Social Inclusion and Multilingualism: Linguistic Justice and Language Policy

Open Access Journal | ISSN: 2183-2803

Editorial | Open Access

Social Inclusion and Multilingualism: Linguistic Justice and Language Policy


  • Zsombor Csata Centre for Social Sciences, Hungarian Academy of Sciences, Hungary / Faculty of Sociology and Social Work, Babeș-Bolyai University, Romania
  • László Marácz Faculty of Humanities, University of Amsterdam, The Netherlands / Department of International Relations, L. N. Gumilyov Eurasian National University, Kazakhstan


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Abstract:  Multilingual or linguistically heterogeneous societies are increasing around the globe. Socio-political processes, like Europeanization and globalization, are responsible for this expansion. Universal norms and standards for language use and identity are spreading, mediated by international organizations and charters. In this view, multilingualism can be seen as a challenge to national social cohesion, though it remained undisputed before the development of global multi level governance. In many places, languages of traditional territorial minorities have been recognized and given official status, leading in some cases to new forms of local, regional, and national governance. Furthermore, the proliferation of multilingualism is boosted by a variety of forms of mobility, where mobility is understood as physical migration or new forms of virtual mobility connected to digital networks. Mobility in this sense underpins the linguistic and transnational identity of the migrants who bring new languages with them. One of the questions in need of analysis is the circumstances and conditions that lead to the inclusion/exclusion from society of specific linguistic groups with shared linguistic features. This thematic issue wants to address the apparent schism between multilingualism and social inclusion as well as the language policy and planning pursued by supranational institutions, states, and societal organizations in their efforts tackle it. In this issue, the focus of study of linguistically diverse societies will be on the closely interrelated dependencies which impact language policy and planning.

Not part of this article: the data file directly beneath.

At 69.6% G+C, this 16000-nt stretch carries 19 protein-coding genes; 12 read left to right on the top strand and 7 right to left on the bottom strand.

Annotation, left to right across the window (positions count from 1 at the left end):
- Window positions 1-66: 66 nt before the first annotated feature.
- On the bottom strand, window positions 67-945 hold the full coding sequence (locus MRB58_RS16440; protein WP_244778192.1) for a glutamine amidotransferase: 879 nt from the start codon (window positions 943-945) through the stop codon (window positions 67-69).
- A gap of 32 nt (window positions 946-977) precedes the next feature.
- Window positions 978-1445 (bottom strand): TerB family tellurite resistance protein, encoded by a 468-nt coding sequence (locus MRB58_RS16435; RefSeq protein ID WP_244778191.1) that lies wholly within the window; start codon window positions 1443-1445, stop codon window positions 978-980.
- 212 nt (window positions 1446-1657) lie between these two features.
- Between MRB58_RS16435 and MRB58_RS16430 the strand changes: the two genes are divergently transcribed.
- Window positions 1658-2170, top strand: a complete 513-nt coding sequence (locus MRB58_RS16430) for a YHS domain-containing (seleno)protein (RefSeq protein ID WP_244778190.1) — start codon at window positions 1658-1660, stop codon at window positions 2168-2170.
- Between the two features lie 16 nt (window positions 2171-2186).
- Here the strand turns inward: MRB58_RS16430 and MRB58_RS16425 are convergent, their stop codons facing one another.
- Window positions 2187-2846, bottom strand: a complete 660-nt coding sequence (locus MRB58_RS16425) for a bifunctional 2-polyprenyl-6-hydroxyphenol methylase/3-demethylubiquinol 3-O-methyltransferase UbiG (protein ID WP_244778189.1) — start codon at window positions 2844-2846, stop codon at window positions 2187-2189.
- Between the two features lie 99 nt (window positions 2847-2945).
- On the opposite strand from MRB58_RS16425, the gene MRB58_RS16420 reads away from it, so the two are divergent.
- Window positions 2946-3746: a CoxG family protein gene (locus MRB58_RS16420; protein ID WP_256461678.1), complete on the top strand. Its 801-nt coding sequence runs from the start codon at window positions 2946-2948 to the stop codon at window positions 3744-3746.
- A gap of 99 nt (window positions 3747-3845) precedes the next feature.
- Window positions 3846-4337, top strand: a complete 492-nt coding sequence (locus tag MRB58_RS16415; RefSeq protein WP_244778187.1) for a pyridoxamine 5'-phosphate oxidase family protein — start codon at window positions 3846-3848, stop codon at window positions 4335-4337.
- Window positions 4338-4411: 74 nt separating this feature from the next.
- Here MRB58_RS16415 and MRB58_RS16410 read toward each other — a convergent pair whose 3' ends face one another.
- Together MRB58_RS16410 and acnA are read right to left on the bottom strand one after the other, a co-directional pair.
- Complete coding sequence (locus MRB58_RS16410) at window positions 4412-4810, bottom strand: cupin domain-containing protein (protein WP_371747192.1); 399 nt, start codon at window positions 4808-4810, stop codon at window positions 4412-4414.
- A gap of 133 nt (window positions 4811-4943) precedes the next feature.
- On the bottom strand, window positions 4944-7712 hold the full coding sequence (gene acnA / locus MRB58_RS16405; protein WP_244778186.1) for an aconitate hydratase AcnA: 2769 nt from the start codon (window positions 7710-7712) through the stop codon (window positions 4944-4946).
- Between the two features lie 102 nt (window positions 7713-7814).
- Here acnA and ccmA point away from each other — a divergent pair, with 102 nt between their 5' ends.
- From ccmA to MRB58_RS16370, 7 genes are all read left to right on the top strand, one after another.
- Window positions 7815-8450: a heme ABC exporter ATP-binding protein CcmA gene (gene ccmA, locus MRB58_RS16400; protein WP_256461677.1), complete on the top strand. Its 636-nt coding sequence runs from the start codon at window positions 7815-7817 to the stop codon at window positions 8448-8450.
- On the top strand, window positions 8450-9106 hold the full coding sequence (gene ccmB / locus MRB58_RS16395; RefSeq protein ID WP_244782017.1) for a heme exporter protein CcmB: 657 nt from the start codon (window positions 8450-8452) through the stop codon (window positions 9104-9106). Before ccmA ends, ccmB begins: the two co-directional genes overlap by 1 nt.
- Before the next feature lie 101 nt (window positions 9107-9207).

Keywords:  communication strategies; economy of language; language policy; linguistic justice; mobility; multilingualism; social inclusion

Published:   14 January 2021


DOI: https://doi.org/10.17645/si.v9i1.3941


© Zsombor Csata, László Marácz. This is an open access article distributed under the terms of the Creative Commons Attribution 4.0 license (http://creativecommons.org/licenses/by/4.0), which permits any use, distribution, and reproduction of the work without further permission provided the original author(s) and source are credited.